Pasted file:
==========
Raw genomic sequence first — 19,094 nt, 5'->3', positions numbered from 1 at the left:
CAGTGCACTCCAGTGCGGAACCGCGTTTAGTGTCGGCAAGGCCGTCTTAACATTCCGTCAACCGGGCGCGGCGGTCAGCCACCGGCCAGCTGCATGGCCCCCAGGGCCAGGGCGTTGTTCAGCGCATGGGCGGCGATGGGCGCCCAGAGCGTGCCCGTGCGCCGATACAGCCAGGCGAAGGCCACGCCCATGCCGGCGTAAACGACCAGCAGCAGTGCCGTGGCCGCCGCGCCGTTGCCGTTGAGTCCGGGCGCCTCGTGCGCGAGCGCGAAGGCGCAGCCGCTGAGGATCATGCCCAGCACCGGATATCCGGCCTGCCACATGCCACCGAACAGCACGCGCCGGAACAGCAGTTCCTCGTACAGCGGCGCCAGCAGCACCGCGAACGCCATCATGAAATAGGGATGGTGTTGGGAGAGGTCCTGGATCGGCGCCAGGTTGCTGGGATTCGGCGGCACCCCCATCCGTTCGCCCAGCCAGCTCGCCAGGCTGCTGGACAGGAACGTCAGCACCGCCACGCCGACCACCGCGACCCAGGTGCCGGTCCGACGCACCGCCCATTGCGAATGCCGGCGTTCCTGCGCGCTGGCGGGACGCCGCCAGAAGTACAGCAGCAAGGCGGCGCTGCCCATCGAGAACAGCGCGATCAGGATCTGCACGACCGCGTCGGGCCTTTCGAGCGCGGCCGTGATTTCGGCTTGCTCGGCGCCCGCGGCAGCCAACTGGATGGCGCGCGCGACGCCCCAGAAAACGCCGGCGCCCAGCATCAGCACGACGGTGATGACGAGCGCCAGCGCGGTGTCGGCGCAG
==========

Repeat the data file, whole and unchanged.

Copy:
Raw genomic sequence first — 19,094 nt, 5'->3', positions numbered from 1 at the left:
CAGTGCACTCCAGTGCGGAACCGCGTTTAGTGTCGGCAAGGCCGTCTTAACATTCCGTCAACCGGGCGCGGCGGTCAGCCACCGGCCAGCTGCATGGCCCCCAGGGCCAGGGCGTTGTTCAGCGCATGGGCGGCGATGGGCGCCCAGAGCGTGCCCGTGCGCCGATACAGCCAGGCGAAGGCCACGCCCATGCCGGCGTAAACGACCAGCAGCAGTGCCGTGGCCGCCGCGCCGTTGCCGTTGAGTCCGGGCGCCTCGTGCGCGAGCGCGAAGGCGCAGCCGCTGAGGATCATGCCCAGCACCGGATATCCGGCCTGCCACATGCCACCGAACAGCACGCGCCGGAACAGCAGTTCCTCGTACAGCGGCGCCAGCAGCACCGCGAACGCCATCATGAAATAGGGATGGTGTTGGGAGAGGTCCTGGATCGGCGCCAGGTTGCTGGGATTCGGCGGCACCCCCATCCGTTCGCCCAGCCAGCTCGCCAGGCTGCTGGACAGGAACGTCAGCACCGCCACGCCGACCACCGCGACCCAGGTGCCGGTCCGACGCACCGCCCATTGCGAATGCCGGCGTTCCTGCGCGCTGGCGGGACGCCGCCAGAAGTACAGCAGCAAGGCGGCGCTGCCCATCGAGAACAGCGCGATCAGGATCTGCACGACCGCGTCGGGCCTTTCGAGCGCGGCCGTGATTTCGGCTTGCTCGGCGCCCGCGGCAGCCAACTGGATGGCGCGCGCGACGCCCCAGAAAACGCCGGCGCCCAGCATCAGCACGACGGTGATGACGAGCGCCAGCGCGGTGTCGGCGCAG